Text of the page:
Air conditioners are designed to withstand weather, including rain and snow. However, if your outdoor air conditioner is immersed in standing water from a large downpour, this might severely damage the electrical components within. Your air conditioner is most likely to get damaged if the floodwater reaches a foot deep. Still, if the unit has flooded at all, reach out to Service Experts Heating & Air Conditioning at 352-414-4006 for an air conditioning inspection.
If extreme flooding has occurred or is likely to happen, follow these instructions to avoid hurting your air conditioner or generating dangerous operating conditions.
Don’t cover your air conditioner with a tarp. A plastic sheet won’t protect it from water. Instead, it will draw moisture inside, encourage rust, hasten mold growth and give critters a spot to hide.
If you are in a flood-prone spot, research moving your air conditioner on a high base. This elevates the unit above any floodwaters and can save you hassle and expense after the next downpour.
Another way to care for your air conditioning system is to create a retaining wall around it. This option can prevent air conditioner flooding, even as water surges around it. Similarly, you can place sandbags around the unit when you realize a storm is coming.
If hail is expected, you can place pieces of plywood across the top of the air conditioner to shield it from hail damage. Weigh the plywood down safely with stones or bricks in case the wind gets stronger.
Don’t use your AC while it’s submerged in water. Doing so could create an electrical shock hazard or possibly destroy the internal system components.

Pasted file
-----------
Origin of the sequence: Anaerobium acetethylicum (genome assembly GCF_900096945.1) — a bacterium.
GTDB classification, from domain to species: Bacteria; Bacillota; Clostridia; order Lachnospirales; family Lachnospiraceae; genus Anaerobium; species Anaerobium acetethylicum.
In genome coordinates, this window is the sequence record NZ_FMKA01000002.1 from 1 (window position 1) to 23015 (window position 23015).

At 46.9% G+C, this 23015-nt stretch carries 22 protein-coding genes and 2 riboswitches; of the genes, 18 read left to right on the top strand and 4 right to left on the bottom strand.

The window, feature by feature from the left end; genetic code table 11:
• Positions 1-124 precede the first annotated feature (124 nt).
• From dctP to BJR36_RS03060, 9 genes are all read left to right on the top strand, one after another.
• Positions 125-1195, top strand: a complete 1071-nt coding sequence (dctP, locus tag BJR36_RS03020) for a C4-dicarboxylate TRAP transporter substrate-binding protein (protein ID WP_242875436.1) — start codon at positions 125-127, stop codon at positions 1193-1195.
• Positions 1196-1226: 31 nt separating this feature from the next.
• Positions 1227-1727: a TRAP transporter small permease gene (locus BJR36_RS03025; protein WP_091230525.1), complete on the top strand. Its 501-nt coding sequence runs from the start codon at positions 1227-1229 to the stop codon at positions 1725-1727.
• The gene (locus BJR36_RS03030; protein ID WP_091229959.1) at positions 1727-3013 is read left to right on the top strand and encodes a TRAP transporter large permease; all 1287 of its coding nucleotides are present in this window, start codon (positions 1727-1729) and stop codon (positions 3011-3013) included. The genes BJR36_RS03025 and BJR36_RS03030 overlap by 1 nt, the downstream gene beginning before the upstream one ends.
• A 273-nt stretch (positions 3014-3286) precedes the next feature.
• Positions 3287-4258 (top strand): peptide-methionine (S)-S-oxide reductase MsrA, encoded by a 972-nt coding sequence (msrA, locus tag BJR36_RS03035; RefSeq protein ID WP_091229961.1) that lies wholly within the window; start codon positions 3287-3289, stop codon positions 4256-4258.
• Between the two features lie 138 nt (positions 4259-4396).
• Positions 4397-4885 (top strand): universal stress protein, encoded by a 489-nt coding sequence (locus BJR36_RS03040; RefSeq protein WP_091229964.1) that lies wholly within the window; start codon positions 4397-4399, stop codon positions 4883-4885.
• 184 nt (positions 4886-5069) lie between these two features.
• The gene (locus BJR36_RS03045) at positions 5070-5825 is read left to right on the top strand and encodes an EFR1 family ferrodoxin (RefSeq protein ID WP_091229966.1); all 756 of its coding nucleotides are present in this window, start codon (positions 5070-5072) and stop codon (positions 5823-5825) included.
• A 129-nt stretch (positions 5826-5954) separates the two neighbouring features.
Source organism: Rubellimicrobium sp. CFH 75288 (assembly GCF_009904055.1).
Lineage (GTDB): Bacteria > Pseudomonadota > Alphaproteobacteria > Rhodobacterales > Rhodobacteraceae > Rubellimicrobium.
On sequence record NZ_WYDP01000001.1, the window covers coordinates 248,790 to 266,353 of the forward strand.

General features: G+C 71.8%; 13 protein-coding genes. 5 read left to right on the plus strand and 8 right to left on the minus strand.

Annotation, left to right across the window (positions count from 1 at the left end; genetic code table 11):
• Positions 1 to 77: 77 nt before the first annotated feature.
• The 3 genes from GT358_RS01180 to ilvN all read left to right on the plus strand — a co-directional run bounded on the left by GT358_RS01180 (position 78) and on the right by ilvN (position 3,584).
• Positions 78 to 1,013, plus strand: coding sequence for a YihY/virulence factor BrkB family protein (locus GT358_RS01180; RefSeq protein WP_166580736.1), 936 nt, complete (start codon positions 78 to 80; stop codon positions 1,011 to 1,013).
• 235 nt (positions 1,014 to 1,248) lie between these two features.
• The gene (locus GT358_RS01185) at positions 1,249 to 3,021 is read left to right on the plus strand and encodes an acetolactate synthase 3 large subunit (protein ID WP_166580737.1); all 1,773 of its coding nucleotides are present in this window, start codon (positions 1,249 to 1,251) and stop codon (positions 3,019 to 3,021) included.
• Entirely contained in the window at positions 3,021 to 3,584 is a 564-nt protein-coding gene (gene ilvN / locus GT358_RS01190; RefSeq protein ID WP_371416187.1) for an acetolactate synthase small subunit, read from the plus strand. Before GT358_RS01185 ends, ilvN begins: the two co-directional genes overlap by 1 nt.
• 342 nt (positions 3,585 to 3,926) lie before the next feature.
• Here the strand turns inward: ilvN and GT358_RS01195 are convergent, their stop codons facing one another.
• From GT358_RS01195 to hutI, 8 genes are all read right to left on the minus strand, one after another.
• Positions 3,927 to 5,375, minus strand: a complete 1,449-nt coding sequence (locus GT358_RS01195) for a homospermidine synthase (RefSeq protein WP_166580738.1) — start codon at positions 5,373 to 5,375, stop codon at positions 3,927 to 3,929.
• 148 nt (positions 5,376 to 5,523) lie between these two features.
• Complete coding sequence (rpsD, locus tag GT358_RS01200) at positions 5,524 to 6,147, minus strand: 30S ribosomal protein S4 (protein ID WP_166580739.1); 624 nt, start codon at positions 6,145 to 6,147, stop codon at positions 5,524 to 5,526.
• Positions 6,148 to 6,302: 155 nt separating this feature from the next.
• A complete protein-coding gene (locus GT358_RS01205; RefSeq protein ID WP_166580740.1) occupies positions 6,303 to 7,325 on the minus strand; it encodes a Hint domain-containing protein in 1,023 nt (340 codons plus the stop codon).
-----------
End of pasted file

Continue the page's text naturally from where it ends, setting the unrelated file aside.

To avoid these issues, turn off the power to the AC and thermostat. The fastest method for doing this is to go to the HVAC and thermostat breakers in your junction box and flip them to the “off” position. If you want help, contact an air conditioning service company like Service Experts Heating & Air Conditioning.
Once the rain moves on, you want your system to dry out as soon as possible. Siphon off standing water, if possible, and pick up any debris from the surrounding area.
Don’t turn on the AC until it has been reviewed by an HVAC expert. Even after it has dried out, operating flood-damaged equipment might pose the same hazards as using the air conditioning while it’s still under the water. Some troubles need days or weeks to begin having symptoms, so it’s smart to keep your unit turned off until you have the go-ahead from an HVAC tech.
While you wait for your service visit, read through your homeowner’s insurance policy to see if flood damage secures your outdoor cooling system. If so, take photos of the damage and submit your claim as soon as possible. If you don’t have flood insurance, you may still be covered if the system has suffered wind or hail damage.
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